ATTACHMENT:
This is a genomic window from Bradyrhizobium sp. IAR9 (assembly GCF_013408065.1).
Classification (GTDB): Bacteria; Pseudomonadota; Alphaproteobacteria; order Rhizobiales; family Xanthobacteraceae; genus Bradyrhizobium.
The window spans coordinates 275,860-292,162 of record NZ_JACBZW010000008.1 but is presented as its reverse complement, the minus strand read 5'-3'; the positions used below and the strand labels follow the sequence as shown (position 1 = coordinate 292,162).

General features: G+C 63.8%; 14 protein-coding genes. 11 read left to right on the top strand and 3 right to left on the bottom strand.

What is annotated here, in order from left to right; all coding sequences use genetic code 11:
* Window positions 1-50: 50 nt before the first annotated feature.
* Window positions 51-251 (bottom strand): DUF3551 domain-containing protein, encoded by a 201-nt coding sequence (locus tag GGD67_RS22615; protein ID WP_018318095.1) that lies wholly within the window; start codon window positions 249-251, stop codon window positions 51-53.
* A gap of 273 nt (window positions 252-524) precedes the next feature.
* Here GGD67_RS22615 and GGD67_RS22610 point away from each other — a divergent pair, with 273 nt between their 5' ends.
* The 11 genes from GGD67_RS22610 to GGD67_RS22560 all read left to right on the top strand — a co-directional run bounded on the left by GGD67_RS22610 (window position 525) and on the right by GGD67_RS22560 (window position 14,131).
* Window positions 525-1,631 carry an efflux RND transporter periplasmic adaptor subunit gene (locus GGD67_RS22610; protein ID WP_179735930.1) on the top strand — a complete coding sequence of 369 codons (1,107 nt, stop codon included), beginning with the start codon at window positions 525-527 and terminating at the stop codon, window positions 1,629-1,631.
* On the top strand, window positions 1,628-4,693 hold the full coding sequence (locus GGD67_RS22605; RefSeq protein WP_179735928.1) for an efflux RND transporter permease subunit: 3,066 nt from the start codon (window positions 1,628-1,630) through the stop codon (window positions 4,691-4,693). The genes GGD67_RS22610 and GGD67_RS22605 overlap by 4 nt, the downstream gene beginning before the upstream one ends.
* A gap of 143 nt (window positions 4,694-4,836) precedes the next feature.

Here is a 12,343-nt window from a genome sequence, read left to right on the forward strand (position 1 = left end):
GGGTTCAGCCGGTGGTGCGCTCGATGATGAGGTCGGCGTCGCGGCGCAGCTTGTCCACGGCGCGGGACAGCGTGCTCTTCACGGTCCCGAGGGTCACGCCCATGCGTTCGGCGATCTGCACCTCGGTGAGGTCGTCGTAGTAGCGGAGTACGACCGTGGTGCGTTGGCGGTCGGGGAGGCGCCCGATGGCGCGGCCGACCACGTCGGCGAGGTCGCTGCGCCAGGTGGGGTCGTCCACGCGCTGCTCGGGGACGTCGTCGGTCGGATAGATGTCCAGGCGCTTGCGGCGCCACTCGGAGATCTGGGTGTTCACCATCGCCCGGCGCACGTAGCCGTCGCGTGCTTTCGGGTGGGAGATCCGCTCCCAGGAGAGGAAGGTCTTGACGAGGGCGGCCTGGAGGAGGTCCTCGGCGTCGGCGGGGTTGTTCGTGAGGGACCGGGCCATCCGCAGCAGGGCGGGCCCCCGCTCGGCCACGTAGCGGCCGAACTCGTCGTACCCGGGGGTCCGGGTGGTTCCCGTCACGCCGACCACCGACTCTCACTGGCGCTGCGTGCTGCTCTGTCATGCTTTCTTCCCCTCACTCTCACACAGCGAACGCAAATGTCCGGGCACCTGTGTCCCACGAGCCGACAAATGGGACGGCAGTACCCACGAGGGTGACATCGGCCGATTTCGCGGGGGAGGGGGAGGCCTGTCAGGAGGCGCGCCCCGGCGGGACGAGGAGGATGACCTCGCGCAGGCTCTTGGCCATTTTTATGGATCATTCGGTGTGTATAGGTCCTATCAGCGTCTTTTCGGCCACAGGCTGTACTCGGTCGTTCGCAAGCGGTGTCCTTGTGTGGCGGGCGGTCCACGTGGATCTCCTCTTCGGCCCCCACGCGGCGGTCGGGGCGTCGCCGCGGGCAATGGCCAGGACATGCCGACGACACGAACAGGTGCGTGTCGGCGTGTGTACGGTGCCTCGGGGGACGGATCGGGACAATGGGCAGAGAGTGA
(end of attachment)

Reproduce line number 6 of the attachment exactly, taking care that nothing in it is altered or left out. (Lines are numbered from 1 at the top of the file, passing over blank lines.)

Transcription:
* Window positions 1-50: 50 nt before the first annotated feature.